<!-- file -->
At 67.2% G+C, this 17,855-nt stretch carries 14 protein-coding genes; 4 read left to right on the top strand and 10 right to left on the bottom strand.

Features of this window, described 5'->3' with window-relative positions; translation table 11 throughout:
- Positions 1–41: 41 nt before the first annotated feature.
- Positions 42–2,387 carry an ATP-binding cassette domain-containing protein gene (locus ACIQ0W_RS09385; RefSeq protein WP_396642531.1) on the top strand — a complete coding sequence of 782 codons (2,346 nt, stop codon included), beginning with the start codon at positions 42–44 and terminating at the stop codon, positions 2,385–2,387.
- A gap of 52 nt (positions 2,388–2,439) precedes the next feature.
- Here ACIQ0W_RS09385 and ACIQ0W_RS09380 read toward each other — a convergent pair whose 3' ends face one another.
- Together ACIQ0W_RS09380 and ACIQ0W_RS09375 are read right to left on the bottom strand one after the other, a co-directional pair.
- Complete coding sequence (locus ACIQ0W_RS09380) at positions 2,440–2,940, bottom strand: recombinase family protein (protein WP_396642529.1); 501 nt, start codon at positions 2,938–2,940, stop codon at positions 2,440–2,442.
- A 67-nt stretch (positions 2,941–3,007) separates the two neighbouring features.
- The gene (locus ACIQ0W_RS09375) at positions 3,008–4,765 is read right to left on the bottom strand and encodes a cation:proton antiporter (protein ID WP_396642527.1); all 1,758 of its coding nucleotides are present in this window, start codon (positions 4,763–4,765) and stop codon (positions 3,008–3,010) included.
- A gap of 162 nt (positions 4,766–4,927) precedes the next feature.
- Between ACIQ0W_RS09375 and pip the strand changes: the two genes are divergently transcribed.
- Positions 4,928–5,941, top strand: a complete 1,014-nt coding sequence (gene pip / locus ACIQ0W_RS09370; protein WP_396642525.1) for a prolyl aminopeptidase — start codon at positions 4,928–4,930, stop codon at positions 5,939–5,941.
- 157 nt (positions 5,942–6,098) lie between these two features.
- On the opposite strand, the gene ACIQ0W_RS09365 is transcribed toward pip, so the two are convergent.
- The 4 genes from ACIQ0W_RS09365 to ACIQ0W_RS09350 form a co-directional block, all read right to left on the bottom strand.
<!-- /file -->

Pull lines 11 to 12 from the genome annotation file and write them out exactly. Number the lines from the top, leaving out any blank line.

- A gap of 162 nt (positions 4,766–4,927) precedes the next feature.
- Between ACIQ0W_RS09375 and pip the strand changes: the two genes are divergently transcribed.